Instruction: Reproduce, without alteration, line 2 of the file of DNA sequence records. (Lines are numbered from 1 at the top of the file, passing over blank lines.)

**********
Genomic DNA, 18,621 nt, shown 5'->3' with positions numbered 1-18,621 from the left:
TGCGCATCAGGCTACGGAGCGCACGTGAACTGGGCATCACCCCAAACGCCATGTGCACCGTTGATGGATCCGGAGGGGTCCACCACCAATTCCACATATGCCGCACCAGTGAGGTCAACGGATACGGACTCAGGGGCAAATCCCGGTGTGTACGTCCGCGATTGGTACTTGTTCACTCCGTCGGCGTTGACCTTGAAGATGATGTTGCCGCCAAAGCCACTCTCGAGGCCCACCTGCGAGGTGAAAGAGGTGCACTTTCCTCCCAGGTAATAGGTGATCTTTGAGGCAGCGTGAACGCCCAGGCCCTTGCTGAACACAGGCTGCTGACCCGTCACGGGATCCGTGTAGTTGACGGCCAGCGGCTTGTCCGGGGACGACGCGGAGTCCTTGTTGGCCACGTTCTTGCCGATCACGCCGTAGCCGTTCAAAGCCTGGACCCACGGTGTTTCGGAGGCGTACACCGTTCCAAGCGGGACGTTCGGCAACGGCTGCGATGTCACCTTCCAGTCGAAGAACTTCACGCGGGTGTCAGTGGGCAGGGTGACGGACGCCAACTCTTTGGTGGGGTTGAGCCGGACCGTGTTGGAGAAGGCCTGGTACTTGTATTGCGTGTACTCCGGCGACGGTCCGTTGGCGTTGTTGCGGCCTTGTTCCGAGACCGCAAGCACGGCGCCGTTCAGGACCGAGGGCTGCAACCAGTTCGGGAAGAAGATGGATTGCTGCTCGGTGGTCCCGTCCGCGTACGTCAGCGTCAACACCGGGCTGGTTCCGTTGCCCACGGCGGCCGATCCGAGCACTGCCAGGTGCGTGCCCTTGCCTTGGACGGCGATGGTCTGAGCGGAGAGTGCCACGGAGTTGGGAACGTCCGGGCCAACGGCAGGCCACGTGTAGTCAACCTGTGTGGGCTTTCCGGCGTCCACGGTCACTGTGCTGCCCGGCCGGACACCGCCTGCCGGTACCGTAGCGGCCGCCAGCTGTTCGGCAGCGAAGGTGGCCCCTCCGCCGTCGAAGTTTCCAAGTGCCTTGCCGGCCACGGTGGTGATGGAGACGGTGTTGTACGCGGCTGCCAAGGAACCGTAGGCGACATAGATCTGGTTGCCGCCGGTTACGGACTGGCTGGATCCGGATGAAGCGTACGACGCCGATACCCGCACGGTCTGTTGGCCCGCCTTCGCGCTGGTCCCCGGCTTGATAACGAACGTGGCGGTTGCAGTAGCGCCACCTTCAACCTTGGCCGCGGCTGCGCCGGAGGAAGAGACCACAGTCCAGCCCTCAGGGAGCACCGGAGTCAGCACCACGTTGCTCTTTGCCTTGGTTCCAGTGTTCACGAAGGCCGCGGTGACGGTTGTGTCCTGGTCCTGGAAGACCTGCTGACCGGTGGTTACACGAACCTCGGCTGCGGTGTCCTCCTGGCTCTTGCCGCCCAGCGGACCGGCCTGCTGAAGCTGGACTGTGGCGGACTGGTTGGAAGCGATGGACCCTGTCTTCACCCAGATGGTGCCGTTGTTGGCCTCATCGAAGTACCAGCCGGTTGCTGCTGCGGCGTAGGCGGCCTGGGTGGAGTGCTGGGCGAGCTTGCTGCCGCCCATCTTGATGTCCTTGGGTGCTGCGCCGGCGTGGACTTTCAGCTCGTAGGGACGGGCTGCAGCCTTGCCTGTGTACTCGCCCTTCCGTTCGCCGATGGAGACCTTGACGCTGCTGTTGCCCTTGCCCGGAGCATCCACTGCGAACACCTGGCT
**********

TGCGCATCAGGCTACGGAGCGCACGTGAACTGGGCATCACCCCAAACGCCATGTGCACCGTTGATGGATCCGGAGGGGTCCACCACCAATTCCACATATGCCGCACCAGTGAGGTCAACGGATACGGACTCAGGGGCAAATCCCGGTGTGTACGTCCGCGATTGGTACTTGTTCACTCCGTCGGCGTTGACCTTGAAGATGATGTTGCCGCCAAAGCCACTCTCGAGGCCCACCTGCGAGGTGAAAGAGGTGCACTTTCCTCCCAGGTAATAGGTGATCTTTGAGGCAGCGTGAACGCCCAGGCCCTTGCTGAACACAGGCTGCTGACCCGTCACGGGATCCGTGTAGTTGACGGCCAGCGGCTTGTCCGGGGACGACGCGGAGTCCTTGTTGGCCACGTTCTTGCCGATCACGCCGTAGCCGTTCAAAGCCTGGACCCACGGTGTTTCGGAGGCGTACACCGTTCCAAGCGGGACGTTCGGCAACGGCTGCGATGTCACCTTCCAGTCGAAGAACTTCACGCGGGTGTCAGTGGGCAGGGTGACGGACGCCAACTCTTTGGTGGGGTTGAGCCGGACCGTGTTGGAGAAGGCCTGGTACTTGTATTGCGTGTACTCCGGCGACGGTCCGTTGGCGTTGTTGCGGCCTTGTTCCGAGACCGCAAGCACGGCGCCGTTCAGGACCGAGGGCTGCAACCAGTTCGGGAAGAAGATGGATTGCTGCTCGGTGGTCCCGTCCGCGTACGTCAGCGTCAACACCGGGCTGGTTCCGTTGCCCACGGCGGCCGATCCGAGCACTGCCAGGTGCGTGCCCTTGCCTTGGACGGCGATGGTCTGAGCGGAGAGTGCCACGGAGTTGGGAACGTCCGGGCCAACGGCAGGCCACGTGTAGTCAACCTGTGTGGGCTTTCCGGCGTCCACGGTCACTGTGCTGCCCGGCCGGACACCGCCTGCCGGTACCGTAGCGGCCGCCAGCTGTTCGGCAGCGAAGGTGGCCCCTCCGCCGTCGAAGTTTCCAAGTGCCTTGCCGGCCACGGTGGTGATGGAGACGGTGTTGTACGCGGCTGCCAAGGAACCGTAGGCGACATAGATCTGGTTGCCGCCGGTTACGGACTGGCTGGATCCGGATGAAGCGTACGACGCCGATACCCGCACGGTCTGTTGGCCCGCCTTCGCGCTGGTCCCCGGCTTGATAACGAACGTGGCGGTTGCAGTAGCGCCACCTTCAACCTTGGCCGCGGCTGCGCCGGAGGAAGAGACCACAGTCCAGCCCTCAGGGAGCACCGGAGTCAGCACCACGTTGCTCTTTGCCTTGGTTCCAGTGTTCACGAAGGCCGCGGTGACGGTTGTGTCCTGGTCCTGGAAGACCTGCTGACCGGTGGTTACACGAACCTCGGCTGCGGTGTCCTCCTGGCTCTTGCCGCCCAGCGGACCGGCCTGCTGAAGCTGGACTGTGGCGGACTGGTTGGAAGCGATGGACCCTGTCTTCACCCAGATGGTGCCGTTGTTGGCCTCATCGAAGTACCAGCCGGTTGCTGCTGCGGCGTAGGCGGCCTGGGTGGAGTGCTGGGCGAGCTTGCTGCCGCCCATCTTGATGTCCTTGGGTGCTGCGCCGGCGTGGACTTTCAGCTCGTAGGGACGGGCTGCAGCCTTGCCTGTGTACTCGCCCTTCCGTTCGCCGATGGAGACCTTGACGCTGCTGTTGCCCTTGCCCGGAGCATCCACTGCGAACACCTGGCT